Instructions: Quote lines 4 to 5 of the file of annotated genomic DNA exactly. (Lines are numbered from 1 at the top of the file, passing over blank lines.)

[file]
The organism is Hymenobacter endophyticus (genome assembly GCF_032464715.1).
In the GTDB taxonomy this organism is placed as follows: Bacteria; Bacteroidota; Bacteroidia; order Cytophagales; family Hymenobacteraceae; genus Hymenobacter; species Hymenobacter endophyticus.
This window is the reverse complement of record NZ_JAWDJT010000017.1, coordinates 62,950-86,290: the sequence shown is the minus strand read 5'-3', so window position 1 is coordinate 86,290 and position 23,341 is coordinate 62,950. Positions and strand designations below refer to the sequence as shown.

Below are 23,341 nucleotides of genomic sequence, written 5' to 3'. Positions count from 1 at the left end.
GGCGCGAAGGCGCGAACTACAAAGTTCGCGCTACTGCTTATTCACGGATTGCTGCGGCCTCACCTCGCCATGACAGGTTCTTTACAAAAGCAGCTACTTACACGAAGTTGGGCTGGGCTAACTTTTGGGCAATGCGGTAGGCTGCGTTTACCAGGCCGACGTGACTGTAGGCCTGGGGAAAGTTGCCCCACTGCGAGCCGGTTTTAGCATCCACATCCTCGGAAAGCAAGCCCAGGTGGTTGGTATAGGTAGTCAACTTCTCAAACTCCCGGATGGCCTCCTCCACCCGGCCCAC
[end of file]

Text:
Below are 23,341 nucleotides of genomic sequence, written 5' to 3'. Positions count from 1 at the left end.
GGCGCGAAGGCGCGAACTACAAAGTTCGCGCTACTGCTTATTCACGGATTGCTGCGGCCTCACCTCGCCATGACAGGTTCTTTACAAAAGCAGCTACTTACACGAAGTTGGGCTGGGCTAACTTTTGGGCAATGCGGTAGGCTGCGTTTACCAGGCCGACGTGACTGTAGGCCTGGGGAAAGTTGCCCCACTGCGAGCCGGTTTTAGCATCCACATCCTCGGAAAGCAAGCCCAGGTGGTTGGTATAGGTAGTCAACTTCTCAAACTCCCGGATGGCCTCCTCCACCCGGCCCAC